The Bottom Line
Japanese Pancake World, despite its monothematic menu of the Osaka specialty okonomiyaki, is far from dull; rather, the savory "pancakes" provide an exotic counterpoint in a culture where pancakes are also a traditional food. Either as an introduction to the world of Japanese pancakes or a treat for a seasoned Japanophile, Japanese Pancake World offers uniquely enjoyable dinners.
- Expert preparation of a Japanese favorite
- Sleek interior with an open kitchen
- Can be crowded, especially on weekends; reservations recommended
- Address: Tweede Egelantiersdwarsstraat 24a, Amsterdam
Phone: +31 (0)20 320 4447
- Hours: Mon. - Fri. 6 - 10 p.m., Sat. & Sun. 12 - 10 p.m.
- Location: The Jordaan, west of the Central Canal Belt
- Directions: Tram (6,13,14 and 17) or bus (21, 170 and 172) to the stop "Rozengracht-Westerkerk".
- Attire: Casual.
- Décor: Sleek and modern.
- Payment: Major credit cards accepted.
Guide Review - Japanese Pancake World - Amsterdam Restaurant Review
Japanese Pancake World is as authentic as authentically possible: a slice of Osaka in Amsterdam's Jordaan. In Japan, and least of all in culinarily-obsessive Osaka, it's not uncommon for a restaurant to dedicate all its efforts to one speciality: ramen, curry, and even okonomiyaki, the so-called "Japanese pancake". Japanese Pancake World embodies this philosophy in its intense devotion to okonomiyaki, whose variations comprise virtually the only menu items.
Okonomiyaki is hardly out of place in the Netherlands, as a savory pancake that alone constitutes a whole meal -- just like traditional Dutch pancakes. The Japanese version, however, differs in its particulars, which include a batter made of both the typical flour and puréed mountain potato, and the veritable mountain of fresh produce that's baked into each pancake. Where Dutch pancakes certainly stick to one's ribs, okonomiyaki is relatively kind to one's waistline ...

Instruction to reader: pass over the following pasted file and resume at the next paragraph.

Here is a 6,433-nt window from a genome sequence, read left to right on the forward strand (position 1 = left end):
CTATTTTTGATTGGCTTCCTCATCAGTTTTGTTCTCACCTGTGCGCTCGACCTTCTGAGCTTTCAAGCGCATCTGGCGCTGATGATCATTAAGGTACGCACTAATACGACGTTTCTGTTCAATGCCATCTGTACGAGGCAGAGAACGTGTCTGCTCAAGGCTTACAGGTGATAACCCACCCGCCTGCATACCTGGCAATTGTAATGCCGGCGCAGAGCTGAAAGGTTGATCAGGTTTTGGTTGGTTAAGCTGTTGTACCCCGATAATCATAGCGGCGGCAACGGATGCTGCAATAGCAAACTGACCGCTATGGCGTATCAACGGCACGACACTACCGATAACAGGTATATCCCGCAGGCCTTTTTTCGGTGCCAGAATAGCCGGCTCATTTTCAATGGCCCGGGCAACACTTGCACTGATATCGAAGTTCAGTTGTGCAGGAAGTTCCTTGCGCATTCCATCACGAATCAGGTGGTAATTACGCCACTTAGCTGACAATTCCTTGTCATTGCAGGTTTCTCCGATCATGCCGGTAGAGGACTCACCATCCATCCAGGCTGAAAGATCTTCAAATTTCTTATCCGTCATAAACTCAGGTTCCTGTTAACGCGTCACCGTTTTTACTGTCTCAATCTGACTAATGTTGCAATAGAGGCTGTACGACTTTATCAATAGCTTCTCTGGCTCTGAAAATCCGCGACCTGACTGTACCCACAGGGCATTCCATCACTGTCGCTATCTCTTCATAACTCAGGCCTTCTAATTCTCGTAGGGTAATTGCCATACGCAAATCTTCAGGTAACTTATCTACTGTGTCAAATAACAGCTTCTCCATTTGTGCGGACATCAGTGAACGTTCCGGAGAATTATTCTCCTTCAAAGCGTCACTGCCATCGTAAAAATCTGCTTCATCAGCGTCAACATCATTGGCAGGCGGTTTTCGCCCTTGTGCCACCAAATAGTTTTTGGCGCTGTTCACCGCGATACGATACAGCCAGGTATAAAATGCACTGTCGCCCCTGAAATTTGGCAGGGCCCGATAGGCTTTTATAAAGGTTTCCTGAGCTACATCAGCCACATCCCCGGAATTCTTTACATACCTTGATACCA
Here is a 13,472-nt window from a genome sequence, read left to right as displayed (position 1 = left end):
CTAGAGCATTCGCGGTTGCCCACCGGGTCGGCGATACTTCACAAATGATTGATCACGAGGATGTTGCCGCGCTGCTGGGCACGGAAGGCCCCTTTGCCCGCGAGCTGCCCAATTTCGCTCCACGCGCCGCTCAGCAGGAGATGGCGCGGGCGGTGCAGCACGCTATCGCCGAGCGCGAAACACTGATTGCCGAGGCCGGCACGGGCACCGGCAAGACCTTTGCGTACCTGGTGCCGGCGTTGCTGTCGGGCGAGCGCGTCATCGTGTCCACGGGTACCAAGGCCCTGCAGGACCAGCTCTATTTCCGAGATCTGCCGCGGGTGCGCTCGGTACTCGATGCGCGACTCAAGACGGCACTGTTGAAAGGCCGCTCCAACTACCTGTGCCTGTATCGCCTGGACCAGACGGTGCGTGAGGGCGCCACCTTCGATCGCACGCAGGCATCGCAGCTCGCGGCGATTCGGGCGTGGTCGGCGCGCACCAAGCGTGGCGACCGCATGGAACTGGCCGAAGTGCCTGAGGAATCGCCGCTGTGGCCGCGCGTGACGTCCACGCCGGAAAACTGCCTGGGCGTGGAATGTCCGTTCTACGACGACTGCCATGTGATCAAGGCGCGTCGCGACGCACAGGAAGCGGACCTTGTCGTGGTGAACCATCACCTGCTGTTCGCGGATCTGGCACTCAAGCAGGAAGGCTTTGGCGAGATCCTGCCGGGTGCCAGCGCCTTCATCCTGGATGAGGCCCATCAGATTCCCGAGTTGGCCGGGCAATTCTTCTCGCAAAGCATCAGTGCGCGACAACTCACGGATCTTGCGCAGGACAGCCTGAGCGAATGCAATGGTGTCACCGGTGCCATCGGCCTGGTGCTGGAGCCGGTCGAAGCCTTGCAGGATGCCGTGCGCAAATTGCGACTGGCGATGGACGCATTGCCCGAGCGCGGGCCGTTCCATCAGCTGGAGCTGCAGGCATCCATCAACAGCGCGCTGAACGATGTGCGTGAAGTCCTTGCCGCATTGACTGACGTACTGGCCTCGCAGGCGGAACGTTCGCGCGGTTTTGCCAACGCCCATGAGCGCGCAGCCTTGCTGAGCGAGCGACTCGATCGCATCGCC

... that is, until the dollops of mayonnaise are added, a trademark of the Osaka-style okonomiyaki. Japanese Pancake World splits their menu into recipes from Osaka and those from Hiroshima, where thinner pancake bases are loaded with shredded cabbage and sprouts and then, for a final touch, topped with fried noodles. Both preparations, the classic Osaka version and its Hiroshima offshoot, are equally superb, thanks to the expertise of the devoted chef.
Unlike in Japan, however, where okonomiyaki restaurants are often casual family eateries, Japanese Pancake World sports a decidedly chic interior, and lucky diners (or at least those with the recommended reservations) can sit at the open teppan to watch the chef in action. Nevertheless, the restaurant delivers one of few consummately Japanese experiences outside of Japan.